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About this book

Julian Barnes's work has been marked by great variety, ranging not only from conventional fiction to postmodernist experimentation in such well-known novels as Flaubert's Parrot (1984) and A History of the World in 10 ½ Chapters (1989), but also from witty essays to deeply touching short stories. The responses of readers and critics have likewise varied, from enthusiasm to scepticism, as the substantial volume of critical analysis demonstrates.


This Readers' Guide provides a comprehensive and accessible overview of the essential criticism on Barnes's work, drawing from a selection of reviews, interviews, essays and books. Through the presentation and assessment of key critical interpretations, Vanessa Guignery provides the most wide-ranging examination of his fiction and non-fiction so far, considering key issues such as his use of language, his treatment of history, obsession, love, and the relationship between fact and fiction. Covering all of the novels to date, from Metroland (1981) to Arthur and George (2005), this is an invaluable introduction to the work of one of Britain's most exciting and popular contemporary writers.

Table of Contents

Introduction: Julian Barnes in 10½ Chapters

Abstract
Julian Barnes is the author of ten novels, two volumes of short stories, three collections of essays, and four detective novels published under a pseudonym. His books have received considerable critical acclaim worldwide, and several have been nominated for and/or have won prestigious literary prizes. The distinctive feature of Barnes’s work taken as a whole is its diversity of topics and techniques, which confounds some readers and critics, but enchants others. While some underlying themes can be identified, such as obsession, love, the relationship between fact and fiction, or the irretrievability of the past, it is clear that in each novel Barnes aims to explore a new area of experience and experiments with different narrative modes. He explains: ‘In order to write, you have to convince yourself that it’s a new departure for you and not only a new departure for you but for the entire history of the novel.’1 If Barnes has written several conventional novels which have not always attracted considerable critical attention, he has also proved very keen on formal experimentation. British writer Alain de Botton (born 1969) referred to him as ‘an innovator in the form of the novel’,2 and many critics have emphasised the hybridity of most of his books, which blur and challenge the borders that separate existing genres, texts, arts and languages.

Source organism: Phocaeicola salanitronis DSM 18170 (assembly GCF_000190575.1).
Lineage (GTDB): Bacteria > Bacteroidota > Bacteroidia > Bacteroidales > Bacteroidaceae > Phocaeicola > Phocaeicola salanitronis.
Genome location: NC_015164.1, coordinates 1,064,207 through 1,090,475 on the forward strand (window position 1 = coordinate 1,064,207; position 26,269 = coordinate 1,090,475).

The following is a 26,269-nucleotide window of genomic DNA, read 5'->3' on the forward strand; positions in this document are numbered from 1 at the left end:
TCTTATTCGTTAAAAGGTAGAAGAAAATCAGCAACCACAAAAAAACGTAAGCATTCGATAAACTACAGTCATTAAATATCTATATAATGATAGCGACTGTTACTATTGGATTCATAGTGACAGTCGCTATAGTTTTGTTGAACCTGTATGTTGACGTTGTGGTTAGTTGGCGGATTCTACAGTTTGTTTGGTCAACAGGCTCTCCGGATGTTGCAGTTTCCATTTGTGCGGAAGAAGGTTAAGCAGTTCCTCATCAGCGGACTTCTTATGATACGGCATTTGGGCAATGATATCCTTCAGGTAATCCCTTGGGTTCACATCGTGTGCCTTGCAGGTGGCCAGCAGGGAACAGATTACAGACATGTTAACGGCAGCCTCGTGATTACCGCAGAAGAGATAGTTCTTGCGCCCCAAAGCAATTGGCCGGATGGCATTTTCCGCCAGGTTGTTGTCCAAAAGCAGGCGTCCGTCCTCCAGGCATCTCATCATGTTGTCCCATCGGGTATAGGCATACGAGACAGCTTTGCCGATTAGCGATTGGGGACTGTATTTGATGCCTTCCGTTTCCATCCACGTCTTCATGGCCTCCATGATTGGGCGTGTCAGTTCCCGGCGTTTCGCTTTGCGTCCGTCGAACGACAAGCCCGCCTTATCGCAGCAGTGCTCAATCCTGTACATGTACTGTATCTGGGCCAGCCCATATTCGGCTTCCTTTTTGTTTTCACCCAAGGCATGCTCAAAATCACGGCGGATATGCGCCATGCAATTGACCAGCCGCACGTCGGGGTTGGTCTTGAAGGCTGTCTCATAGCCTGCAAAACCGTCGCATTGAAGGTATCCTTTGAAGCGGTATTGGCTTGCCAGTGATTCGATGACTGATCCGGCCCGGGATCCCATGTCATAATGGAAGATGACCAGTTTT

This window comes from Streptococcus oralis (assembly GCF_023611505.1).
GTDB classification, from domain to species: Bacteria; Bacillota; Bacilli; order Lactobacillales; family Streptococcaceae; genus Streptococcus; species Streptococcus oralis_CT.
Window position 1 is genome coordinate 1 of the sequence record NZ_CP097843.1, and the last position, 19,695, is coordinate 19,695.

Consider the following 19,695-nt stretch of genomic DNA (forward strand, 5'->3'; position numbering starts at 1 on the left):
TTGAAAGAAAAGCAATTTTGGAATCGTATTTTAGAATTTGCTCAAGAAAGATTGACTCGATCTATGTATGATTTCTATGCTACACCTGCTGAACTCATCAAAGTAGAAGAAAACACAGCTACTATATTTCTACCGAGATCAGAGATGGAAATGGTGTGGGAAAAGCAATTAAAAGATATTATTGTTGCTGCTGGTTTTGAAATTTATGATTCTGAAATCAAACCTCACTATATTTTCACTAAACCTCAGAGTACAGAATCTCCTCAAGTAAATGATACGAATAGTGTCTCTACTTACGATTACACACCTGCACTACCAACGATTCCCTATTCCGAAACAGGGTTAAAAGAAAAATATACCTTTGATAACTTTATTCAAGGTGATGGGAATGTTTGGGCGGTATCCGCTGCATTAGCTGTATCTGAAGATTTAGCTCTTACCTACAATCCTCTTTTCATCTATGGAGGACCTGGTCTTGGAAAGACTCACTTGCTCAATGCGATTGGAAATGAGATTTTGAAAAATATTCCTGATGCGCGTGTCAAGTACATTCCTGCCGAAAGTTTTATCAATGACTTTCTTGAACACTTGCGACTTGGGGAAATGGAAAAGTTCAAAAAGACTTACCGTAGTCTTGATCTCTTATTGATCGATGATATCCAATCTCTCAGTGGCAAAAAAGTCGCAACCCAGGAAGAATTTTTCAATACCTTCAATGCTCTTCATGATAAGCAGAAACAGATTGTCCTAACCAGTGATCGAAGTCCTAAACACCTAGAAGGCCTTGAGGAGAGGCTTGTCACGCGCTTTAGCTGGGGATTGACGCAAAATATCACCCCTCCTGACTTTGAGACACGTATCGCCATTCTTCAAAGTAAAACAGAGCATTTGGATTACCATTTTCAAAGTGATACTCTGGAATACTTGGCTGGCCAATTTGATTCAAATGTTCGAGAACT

Vanessa Guignery

Chapter One. A Witty Bildungsroman: Metroland (1980)

Abstract
Metroland was Julian Barnes’s first novel, published when he was 34, deputy literary editor of the Sunday Times and television columnist for the New Statesman. It took him almost eight years to write, partly because, as Barnes himself admits, he was ‘lacking confidence’ in his own abilities as a novelist: ‘so it sat in a drawer for a year at a time and went through a lot of re-writing’.1 He even took an original step to meet potentially unfavourable reviews: ‘I thought “There’s only one way I can prepare myself for publication, and that’s by writing the worst review I’m likely to get myself.” So I wrote it, and really slanged the book.’2 The literary prize for a debut novel that he won, worth £1000, thus came as a liberation: ‘I cared very much about winning the Somerset Maugham Award…. It gave me self-confidence.’3 Moreover, he could be relieved in that reviewers were mainly enthusiastic about this Bildungsroman (the term for a kind of novel which gives an account of the main protagonist’s development from childhood to maturity). Merritt Moseley suggests that this is quite a typical form for a first novel: ‘If a novelist is to write a coming-of-age book, it is probably going to be the first book. Julian Barnes is no exception.’4